The Greenworks 16-Inch 10 Amp Electric Snow Shovel is an easy-to-use alternative to gas-powered snow throwers. Using a 10 amp motor, it clears a 16-inch path in snow up to 6 inches deep and discharges snow up to 25 feet away.
Your mission is to find a good electric snowblower that’s easy on the pocket? Here it is. This lightweight GreenWorks 26022 model has a ten amp motor and a 16-inch auger, and can remove lighter coverings that’s four inches deep (the company claims six inches) without breaking much of a sweat. To be sure, it’s not the equal of a gas-powered one-stage unit, or even the Snow Joe models we’ve reviewed. But it’s going to clean your walk quietly, easily and at a very friendly price.
Snow Joe SJ622E
This Snow Joe is almost identical to the Snow Joe SJ622E at the top of these reviews; the only real differences are a smaller auger, four pounds less weight, and the price. It’s a solid machine and will do the job, but we’d choose the SJ625E unless we had to clear steps or paths that are only 18″ wide, rather than the 21″ the bigger unit can handle.
Here’s our one-stage gas-powered value choice, a Husqvarna ST224P Gas Snow Blower machine. It’s powered by a 208cc engine, has a 24-inch clearing path, a rotating chute, and will charge through snow up to six inches deep. It’s definitely not the machine we’d select if we lived in the snow belt, as Husqvarna makes much bigger, and frankly, better blowers than this one. But the company has a well-deserved reputation for the quality of its snowblowers and heavy equipment, and it’s unusual to be able to pick up “anything” made by the company at a price like this. One thing we didn’t like: they charge extra if you want a blower with a headlight. Most machines come standard with them.
Door #1 or Door #2?
Several of the most important decisions you have to make when choosing a new snow machine are the “either-or” variety – or as we like to think of it, do you want the snowblower behind door #1, or the one behind door #2?
Door 1: Electric Snow Blowers
1. An electric snow blower, quiet and light, and virtually maintenance-free. Of course, it also requires a power cord which will limit the range of the machine as well as its manoeuvrability, and most will have a difficult time clearing snow that’s deeper than four inches or so.
2. A gas snow blower, which can be used anywhere on your property without being attached to a power source, but will make more noise and require gas, oil and engine maintenance. It can also handle heavier depths.
(There’s also a door #3 with a cordless snowblower, needing frequent recharging and usually only suitable for small jobs. Most people don’t pick door #3, but we’ll include one of these cordless models in our list.)
Door 2: Gas Powered
- A single-stage, whose plastic or metal blade assembly (known as the auger) picks up the snow and expels it through a chute. These snow throwers only work on hard surfaces like pavement because the auger makes direct contact with the surface; they have a hard time with surfaces like gravel, and can damage decks, lawns and wood structures. These machines are good in depths up to 6-8 inches, while some powerful ones may be able to clear snow as much as a foot deep. They perform better on level surfaces and with fluffy or light snow, and can have difficulty working in wet, heavy stuff.
- A two-stage, with a more-powerful engine and what’s known as an impeller added to the mix. The auger picks up the snow and the impeller is responsible for throwing it; this means the machine can be used to remove heavier, wetter stuff at much higher depths (some models can even handle two feet of the white stuff), and throw it much further. The auger on a two-stage unit never touches the ground, and its height can be adjusted to clear any surface easily. These snow throwers are usually wider than single-stage blowers, so they can cover large areas of ground more quickly. Two-stage snowblowers are also more likely to have extra features, like electric start, heated hand grips, power steering, remote adjustments for the snow chute, and even variable-speed transmissions.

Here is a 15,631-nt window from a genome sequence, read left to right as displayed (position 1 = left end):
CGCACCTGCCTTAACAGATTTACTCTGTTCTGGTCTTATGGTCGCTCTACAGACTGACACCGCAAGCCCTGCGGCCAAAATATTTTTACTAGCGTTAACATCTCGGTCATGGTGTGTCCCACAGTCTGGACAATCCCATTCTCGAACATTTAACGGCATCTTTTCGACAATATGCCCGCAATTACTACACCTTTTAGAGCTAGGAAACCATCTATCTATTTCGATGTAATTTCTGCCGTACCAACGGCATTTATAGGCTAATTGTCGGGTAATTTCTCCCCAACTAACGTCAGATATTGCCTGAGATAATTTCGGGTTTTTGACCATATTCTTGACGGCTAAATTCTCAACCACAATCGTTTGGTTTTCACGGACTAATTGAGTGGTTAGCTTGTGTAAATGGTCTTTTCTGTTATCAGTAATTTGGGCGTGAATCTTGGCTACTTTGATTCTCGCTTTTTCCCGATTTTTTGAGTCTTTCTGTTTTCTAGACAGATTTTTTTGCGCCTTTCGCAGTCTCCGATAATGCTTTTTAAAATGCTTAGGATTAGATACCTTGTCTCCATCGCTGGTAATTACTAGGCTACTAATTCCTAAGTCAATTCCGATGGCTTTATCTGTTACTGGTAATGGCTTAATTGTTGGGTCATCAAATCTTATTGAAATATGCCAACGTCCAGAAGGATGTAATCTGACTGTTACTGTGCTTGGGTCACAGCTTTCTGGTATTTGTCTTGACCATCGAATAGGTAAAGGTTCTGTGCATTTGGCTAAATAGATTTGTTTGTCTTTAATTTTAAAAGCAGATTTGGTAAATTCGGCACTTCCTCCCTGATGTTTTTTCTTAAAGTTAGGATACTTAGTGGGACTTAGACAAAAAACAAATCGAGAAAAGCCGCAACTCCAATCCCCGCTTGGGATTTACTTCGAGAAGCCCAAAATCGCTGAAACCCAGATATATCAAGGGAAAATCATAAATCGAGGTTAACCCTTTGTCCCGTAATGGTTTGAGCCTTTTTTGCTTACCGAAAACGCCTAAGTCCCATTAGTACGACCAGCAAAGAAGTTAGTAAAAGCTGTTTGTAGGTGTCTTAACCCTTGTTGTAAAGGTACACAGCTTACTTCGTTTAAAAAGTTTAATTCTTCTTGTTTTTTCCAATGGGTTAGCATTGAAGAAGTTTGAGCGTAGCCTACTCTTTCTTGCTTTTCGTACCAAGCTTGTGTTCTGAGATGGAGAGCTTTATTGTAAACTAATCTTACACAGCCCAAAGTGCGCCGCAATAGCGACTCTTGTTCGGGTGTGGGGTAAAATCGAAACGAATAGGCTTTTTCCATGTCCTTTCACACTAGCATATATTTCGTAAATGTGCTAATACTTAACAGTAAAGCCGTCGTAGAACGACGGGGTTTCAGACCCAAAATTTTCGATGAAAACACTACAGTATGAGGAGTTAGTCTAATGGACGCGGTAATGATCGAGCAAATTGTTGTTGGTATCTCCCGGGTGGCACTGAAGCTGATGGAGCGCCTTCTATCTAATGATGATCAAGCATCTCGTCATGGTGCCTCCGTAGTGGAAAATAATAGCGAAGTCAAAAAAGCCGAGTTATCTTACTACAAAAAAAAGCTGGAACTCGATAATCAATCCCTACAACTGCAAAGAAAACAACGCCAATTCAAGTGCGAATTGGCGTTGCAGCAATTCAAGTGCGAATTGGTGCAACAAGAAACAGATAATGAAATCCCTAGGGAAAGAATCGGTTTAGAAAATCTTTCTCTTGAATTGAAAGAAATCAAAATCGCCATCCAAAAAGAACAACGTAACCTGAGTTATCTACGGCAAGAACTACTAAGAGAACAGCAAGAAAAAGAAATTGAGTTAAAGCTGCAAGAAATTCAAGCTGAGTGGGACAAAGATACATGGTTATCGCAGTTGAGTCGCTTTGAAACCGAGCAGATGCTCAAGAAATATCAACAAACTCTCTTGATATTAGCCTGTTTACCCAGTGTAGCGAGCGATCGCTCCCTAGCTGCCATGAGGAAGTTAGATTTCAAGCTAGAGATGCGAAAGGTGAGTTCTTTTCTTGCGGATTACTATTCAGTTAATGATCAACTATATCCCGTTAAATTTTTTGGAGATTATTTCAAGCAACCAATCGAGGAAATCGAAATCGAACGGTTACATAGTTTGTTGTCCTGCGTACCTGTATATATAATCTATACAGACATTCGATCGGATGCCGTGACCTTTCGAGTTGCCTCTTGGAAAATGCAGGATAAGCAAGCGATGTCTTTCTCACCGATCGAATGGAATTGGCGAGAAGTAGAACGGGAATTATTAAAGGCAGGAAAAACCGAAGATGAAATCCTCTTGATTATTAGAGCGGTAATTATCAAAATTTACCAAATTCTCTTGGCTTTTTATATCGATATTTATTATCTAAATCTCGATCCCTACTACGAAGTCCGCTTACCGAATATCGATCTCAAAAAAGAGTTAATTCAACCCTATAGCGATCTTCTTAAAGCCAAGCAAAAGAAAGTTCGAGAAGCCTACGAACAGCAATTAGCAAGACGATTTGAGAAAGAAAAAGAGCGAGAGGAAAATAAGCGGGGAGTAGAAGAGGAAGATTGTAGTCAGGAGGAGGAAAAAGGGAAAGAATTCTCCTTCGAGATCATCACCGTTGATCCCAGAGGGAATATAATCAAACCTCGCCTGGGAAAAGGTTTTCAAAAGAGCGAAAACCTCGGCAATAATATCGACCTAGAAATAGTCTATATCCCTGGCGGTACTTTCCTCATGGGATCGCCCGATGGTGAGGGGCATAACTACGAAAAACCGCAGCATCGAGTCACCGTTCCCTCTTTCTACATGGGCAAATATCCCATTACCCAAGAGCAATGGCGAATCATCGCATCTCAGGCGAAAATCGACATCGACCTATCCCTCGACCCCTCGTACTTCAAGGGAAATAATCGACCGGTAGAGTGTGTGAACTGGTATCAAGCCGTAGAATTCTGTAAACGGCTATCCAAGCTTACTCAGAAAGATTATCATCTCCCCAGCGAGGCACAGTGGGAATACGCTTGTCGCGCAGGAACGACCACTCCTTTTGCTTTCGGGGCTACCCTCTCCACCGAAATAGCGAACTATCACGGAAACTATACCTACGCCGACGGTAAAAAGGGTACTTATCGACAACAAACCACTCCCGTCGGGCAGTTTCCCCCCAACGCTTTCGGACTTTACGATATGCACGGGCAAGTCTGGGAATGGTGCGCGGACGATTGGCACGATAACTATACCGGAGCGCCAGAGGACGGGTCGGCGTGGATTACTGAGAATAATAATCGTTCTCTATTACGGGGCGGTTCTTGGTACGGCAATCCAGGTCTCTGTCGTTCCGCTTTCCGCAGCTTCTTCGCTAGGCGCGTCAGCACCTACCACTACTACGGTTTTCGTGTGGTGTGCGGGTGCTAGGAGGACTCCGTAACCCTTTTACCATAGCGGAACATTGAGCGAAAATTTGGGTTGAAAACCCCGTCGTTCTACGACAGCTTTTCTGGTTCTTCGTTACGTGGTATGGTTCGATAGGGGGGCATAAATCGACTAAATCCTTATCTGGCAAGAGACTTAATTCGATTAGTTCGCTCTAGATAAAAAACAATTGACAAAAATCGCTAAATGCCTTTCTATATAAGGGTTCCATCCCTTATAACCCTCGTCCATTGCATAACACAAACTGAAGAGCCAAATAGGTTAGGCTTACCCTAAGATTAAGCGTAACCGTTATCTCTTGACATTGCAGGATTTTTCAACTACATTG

(Once again there’s also a door #3, but it has a three-stage blower more suitable for commercial use behind it.)
OK, you electric folks can rejoin us now; we asked you to sit tight because electric snowblowers are only available as single-stage models. At this point, you should have a good idea whether a single-stage electric, single-stage gas or two-stage gas machine is right for your needs; the electric snow thrower works best in light coverings for steps, walks and small driveway areas near AC power. Moderate snows or larger areas call for single-stage gas, while a two-stage unit will come in very handy in the snow belt; some homeowners in snowy areas have both one- and two-stage snow blowers, so they can use whichever is appropriate. As you’ve probably guessed electric snowblowers are the least expensive option, and two-stage gas machines are the most expensive.
Things to consider when buying a snow blower
Now that’s out of the way, here are some of the other factors to consider when shopping for a snowblower. We briefly mentioned the difference in width between one- and two-stage machines, but there’s no standard auger width for either. Consider the areas you’ll be clearing and look for a model which can take care of as much space as possible with a single pass, remembering that two-stage blowers will normally have a much wider auger. If you regularly get heavy snows, you’ll greatly appreciate having a self-propelled blower and power steering. And if there’s one “must-have” feature, it’s electric start; think of how frustrating a pull cord is on a recalcitrant lawnmower in nice weather, and then picture having the same problem in the middle of a snowstorm in freezing temperatures.
There are hundreds and hundreds of machines you can choose from in the major categories we’ve discussed, making it impossible to do justice to a complete list with just ten entries. For that reason, we’ll be focusing primarily on electric and rechargeable snowblowers in these reviews, although we’ll throw in value choices for one-stage and two-stage units. One important note before we begin: since you’ll be likely to use an extension cord for these machines, be sure that the extension is rated for the amperage of the snowblower; you’ll be safer using a cord that’s rated a little higher than that of the motor, especially if you’re using a long extension.
If you’ve ever tried to find an air conditioner (or even a fan) in the middle of a heat wave, you know there’s no sense waiting until winter to buy a snow blower – you won’t be able to find a good one, and may not even find one at all. The time is now, while you’re thinking about it, to take an honest look at the type of snow you typically receive each winter and the areas you need to clear. Then, armed with the information in this rundown of best snow blowers, you’ll be ready to buy the electric, one-stage or two-stage snowblower that fits your situation before you really need it.